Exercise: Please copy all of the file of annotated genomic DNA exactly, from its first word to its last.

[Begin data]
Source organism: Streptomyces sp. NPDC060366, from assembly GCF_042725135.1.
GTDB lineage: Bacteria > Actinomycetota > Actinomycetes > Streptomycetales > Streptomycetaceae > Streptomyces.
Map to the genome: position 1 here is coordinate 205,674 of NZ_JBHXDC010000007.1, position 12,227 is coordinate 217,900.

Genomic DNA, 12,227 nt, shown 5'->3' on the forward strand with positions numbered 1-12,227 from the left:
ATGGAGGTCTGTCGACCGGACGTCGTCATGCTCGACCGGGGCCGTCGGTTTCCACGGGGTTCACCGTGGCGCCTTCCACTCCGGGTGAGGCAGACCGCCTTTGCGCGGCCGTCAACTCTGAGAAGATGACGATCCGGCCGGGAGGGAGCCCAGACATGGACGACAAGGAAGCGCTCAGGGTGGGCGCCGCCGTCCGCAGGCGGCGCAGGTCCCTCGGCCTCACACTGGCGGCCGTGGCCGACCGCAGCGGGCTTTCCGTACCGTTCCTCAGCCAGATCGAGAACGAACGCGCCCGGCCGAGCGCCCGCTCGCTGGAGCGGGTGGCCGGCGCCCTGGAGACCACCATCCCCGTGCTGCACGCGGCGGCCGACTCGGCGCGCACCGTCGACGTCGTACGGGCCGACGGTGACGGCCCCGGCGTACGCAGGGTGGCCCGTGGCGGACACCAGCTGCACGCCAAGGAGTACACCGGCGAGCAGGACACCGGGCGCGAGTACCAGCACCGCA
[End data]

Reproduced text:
Source organism: Streptomyces sp. NPDC060366, from assembly GCF_042725135.1.
GTDB lineage: Bacteria > Actinomycetota > Actinomycetes > Streptomycetales > Streptomycetaceae > Streptomyces.
Map to the genome: position 1 here is coordinate 205,674 of NZ_JBHXDC010000007.1, position 12,227 is coordinate 217,900.

Genomic DNA, 12,227 nt, shown 5'->3' on the forward strand with positions numbered 1-12,227 from the left:
ATGGAGGTCTGTCGACCGGACGTCGTCATGCTCGACCGGGGCCGTCGGTTTCCACGGGGTTCACCGTGGCGCCTTCCACTCCGGGTGAGGCAGACCGCCTTTGCGCGGCCGTCAACTCTGAGAAGATGACGATCCGGCCGGGAGGGAGCCCAGACATGGACGACAAGGAAGCGCTCAGGGTGGGCGCCGCCGTCCGCAGGCGGCGCAGGTCCCTCGGCCTCACACTGGCGGCCGTGGCCGACCGCAGCGGGCTTTCCGTACCGTTCCTCAGCCAGATCGAGAACGAACGCGCCCGGCCGAGCGCCCGCTCGCTGGAGCGGGTGGCCGGCGCCCTGGAGACCACCATCCCCGTGCTGCACGCGGCGGCCGACTCGGCGCGCACCGTCGACGTCGTACGGGCCGACGGTGACGGCCCCGGCGTACGCAGGGTGGCCCGTGGCGGACACCAGCTGCACGCCAAGGAGTACACCGGCGAGCAGGACACCGGGCGCGAGTACCAGCACCGCA